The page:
Parenting is the "third rail" of the U.S. education debate. In a desire to avoid giving offense, the role of parenting in K-12 education is rarely discussed.
Studying the facts, however, makes it clear that Asian children - even when born in the US - outperform other races in K-12 education. Asians are disproportionately represented
in science, math and music competitions; in enrollment in tech magnet schools; and in colleges of engineering and science.
It seems a legitimate, albeit very dangerous, question to ask:
Are Western/American students at a permanent academic disadvantage because of differing parental values?
Now Yale Law School professor Amy Chua has authored "Battle Hymn of the Tiger Mother" - a cleared-eyed examination of the sharp contrasts between the parenting approach of Asian and Western parents.
A Wall Street Journal article by Chau summarizes the fundamental differences:
1- "my Western friends consider it strict make their children practice their instruments 30 minutes every day. For a Chinese mother, the first hour is the easy part. It's hours two and three that get tough."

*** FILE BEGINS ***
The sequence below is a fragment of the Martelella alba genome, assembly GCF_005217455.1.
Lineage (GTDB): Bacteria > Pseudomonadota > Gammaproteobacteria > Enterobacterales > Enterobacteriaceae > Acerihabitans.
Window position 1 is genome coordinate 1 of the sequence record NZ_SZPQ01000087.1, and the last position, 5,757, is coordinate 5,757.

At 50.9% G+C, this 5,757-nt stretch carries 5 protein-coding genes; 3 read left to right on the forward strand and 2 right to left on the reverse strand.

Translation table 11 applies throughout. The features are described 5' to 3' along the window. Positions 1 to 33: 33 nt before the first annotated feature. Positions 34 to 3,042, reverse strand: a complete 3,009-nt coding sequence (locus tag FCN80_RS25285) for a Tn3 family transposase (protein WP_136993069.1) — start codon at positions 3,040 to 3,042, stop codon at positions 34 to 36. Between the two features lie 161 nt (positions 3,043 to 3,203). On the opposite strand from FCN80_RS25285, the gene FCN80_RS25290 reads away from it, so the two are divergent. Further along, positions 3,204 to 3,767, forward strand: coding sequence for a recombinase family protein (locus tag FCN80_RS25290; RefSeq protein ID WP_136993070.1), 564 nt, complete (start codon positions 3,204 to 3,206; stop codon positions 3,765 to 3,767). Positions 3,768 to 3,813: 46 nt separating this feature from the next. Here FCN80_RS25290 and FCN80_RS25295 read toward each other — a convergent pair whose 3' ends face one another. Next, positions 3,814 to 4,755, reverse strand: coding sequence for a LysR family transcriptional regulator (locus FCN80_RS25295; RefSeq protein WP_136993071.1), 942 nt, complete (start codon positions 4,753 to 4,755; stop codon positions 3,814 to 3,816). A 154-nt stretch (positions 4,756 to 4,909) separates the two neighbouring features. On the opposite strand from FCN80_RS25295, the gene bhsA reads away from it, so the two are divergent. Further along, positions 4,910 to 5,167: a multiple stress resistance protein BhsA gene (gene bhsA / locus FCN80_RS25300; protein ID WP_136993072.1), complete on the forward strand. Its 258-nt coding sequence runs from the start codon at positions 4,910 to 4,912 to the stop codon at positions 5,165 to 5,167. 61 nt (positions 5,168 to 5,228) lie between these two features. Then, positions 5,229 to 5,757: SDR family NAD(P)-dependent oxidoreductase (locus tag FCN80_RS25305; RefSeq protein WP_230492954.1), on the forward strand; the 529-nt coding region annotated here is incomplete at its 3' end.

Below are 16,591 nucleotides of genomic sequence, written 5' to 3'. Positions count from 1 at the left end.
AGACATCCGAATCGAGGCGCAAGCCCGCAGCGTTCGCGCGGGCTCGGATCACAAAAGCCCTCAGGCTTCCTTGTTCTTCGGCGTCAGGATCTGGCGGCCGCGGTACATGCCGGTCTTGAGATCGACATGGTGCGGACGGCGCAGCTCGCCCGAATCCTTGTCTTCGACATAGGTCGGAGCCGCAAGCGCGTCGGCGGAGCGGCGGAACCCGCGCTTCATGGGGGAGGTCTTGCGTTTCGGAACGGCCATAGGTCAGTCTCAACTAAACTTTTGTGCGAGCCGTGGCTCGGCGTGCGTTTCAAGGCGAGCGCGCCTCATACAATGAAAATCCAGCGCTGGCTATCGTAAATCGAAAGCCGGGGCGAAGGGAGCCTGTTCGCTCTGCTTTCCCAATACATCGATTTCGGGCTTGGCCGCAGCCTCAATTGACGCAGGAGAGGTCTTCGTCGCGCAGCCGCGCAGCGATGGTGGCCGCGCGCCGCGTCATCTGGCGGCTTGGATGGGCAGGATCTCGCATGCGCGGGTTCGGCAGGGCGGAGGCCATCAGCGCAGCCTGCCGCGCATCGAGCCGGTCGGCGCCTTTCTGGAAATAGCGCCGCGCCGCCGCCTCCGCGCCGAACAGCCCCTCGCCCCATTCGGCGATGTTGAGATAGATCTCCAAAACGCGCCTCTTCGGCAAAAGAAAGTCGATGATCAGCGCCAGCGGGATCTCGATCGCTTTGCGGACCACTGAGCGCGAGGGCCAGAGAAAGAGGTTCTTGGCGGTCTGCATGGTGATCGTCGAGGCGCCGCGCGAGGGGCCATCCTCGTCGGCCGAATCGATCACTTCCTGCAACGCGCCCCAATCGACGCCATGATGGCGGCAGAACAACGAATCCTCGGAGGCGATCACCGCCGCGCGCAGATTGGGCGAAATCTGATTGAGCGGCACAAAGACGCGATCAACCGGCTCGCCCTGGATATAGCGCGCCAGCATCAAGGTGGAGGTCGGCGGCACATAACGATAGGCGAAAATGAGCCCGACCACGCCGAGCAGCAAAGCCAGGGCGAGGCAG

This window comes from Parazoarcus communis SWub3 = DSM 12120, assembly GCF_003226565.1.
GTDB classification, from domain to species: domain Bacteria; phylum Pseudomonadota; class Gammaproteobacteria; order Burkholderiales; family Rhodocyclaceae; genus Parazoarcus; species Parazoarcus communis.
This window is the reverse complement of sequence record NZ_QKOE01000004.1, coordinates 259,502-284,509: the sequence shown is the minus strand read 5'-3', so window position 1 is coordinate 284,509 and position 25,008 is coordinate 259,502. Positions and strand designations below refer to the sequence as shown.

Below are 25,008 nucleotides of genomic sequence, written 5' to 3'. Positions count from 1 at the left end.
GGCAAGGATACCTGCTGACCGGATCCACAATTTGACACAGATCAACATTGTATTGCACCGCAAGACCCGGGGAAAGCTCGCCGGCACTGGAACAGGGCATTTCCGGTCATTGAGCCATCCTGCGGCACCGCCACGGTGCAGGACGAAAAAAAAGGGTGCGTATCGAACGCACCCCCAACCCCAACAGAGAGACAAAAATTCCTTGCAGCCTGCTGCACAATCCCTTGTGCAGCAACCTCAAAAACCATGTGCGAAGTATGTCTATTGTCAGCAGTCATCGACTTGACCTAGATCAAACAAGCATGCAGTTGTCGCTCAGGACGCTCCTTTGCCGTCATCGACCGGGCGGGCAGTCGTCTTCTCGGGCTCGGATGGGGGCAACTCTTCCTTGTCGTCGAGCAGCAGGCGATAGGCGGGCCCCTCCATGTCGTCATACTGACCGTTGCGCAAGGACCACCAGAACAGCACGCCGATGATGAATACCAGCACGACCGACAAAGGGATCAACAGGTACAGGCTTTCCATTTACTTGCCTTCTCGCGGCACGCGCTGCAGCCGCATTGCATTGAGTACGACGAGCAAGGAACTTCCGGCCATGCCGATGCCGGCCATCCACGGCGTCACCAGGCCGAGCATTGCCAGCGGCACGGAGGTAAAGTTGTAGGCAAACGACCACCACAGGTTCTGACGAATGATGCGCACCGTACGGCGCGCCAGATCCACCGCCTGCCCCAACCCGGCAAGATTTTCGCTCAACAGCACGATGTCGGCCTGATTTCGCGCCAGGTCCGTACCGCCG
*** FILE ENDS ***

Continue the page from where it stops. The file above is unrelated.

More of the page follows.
2- "What Chinese parents understand is that nothing is fun until you're good at it. To get good at anything you have to work"
3- "Once a child starts to excel at something — whether it's math, piano, pitching or ballet — he or she gets praise, admiration and satisfaction. This builds confidence and makes the once not-fun activity fun."
4- "Chinese parents can order their kids to get straight A's. Western parents can only ask their kids to try their best."
5- "Western parents are concerned about their children's psyches. Chinese parents aren't. They assume strength, not fragility, and as a result they behave very differently."
6- "Chinese parents believe that they know what is best for their children and therefore override all of their children's own desires and preferences."
7- "Western parents try to respect their children's individuality, encouraging them to pursue their true passions, supporting their choices, and providing positive reinforcement and a nurturing environment.
By contrast, the Chinese believe that the best way to protect their children is by preparing them for the future, letting them see what they're capable of, and arming them with skills, work habits and inner confidence that no one can ever take away."